This failure of the imagination for their society is not unique unto them: its common among many human societies. It also illustrates an important lesson for those who are interested in pursuing a just society in the present: that there is a certain allure to oppression and injustice — namely, that we’ve seen it work.
On the contrary, we haven’t seen justice work as much as oppression. Therefore, it’s much easier for us to imagine a society where injustice is an essential feature.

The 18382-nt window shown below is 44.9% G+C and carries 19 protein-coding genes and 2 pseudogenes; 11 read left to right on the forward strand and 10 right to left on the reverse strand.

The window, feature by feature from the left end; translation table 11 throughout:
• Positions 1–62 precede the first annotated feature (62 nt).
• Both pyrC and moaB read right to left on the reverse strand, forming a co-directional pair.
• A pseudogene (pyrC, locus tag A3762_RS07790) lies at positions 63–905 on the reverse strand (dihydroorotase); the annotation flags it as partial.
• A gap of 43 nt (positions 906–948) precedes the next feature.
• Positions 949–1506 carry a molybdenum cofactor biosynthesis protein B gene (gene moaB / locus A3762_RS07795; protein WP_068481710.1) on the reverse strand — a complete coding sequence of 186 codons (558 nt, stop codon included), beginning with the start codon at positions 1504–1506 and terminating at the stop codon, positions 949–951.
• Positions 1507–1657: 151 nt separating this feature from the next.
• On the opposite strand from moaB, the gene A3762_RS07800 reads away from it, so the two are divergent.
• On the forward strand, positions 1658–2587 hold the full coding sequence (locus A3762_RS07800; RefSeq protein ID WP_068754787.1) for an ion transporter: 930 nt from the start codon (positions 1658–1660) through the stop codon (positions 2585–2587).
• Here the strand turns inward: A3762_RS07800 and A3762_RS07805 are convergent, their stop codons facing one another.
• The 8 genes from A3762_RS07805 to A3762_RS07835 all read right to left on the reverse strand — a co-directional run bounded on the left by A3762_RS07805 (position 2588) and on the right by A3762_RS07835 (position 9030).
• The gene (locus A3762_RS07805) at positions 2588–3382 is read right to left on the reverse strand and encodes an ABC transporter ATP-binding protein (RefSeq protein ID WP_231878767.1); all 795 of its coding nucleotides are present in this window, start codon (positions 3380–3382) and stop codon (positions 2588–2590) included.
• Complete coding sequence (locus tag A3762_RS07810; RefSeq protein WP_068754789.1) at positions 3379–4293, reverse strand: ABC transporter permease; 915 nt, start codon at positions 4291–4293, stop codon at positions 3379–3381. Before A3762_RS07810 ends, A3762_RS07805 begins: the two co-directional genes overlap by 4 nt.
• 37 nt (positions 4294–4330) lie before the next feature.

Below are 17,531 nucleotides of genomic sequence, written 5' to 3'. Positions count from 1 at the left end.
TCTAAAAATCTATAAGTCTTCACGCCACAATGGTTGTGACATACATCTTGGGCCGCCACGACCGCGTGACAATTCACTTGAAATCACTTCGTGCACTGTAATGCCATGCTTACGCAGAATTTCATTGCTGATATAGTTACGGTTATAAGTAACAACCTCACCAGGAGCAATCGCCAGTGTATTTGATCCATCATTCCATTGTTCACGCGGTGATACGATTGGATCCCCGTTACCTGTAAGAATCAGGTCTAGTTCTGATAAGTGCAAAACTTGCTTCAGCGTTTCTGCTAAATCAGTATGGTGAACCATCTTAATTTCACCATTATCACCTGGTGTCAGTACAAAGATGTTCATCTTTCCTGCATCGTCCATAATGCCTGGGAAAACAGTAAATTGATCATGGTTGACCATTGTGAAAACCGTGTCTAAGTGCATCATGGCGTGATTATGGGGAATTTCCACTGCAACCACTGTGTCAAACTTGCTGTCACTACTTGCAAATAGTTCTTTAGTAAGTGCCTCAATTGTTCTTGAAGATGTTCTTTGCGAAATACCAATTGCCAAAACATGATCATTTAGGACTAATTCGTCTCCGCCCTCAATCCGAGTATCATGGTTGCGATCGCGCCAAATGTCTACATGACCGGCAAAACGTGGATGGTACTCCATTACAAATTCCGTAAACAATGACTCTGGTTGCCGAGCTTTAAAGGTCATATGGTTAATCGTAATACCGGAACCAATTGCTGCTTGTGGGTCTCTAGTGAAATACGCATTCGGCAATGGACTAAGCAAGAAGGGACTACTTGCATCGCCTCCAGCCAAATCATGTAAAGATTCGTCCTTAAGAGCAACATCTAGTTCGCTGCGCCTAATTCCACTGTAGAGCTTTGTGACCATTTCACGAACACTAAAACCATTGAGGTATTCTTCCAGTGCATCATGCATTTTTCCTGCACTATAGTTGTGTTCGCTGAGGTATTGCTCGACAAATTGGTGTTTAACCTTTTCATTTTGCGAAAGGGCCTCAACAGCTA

If we don’t guard our memories of our own experiences of injustice and cultivate our imaginations to empathize with others and to envision living outside of society’s normal injustices, then we will continue living in the same cycles of injustice. Without an adjustment to our imaginations, the best we will be able to do is picture someone else in Pharaoh’s chair, when we need to envision an entirely different way to live altogether.Andre Henry, “Exodus (pt. 16): Wherever There’s A Ghetto“, Via MetaFilter.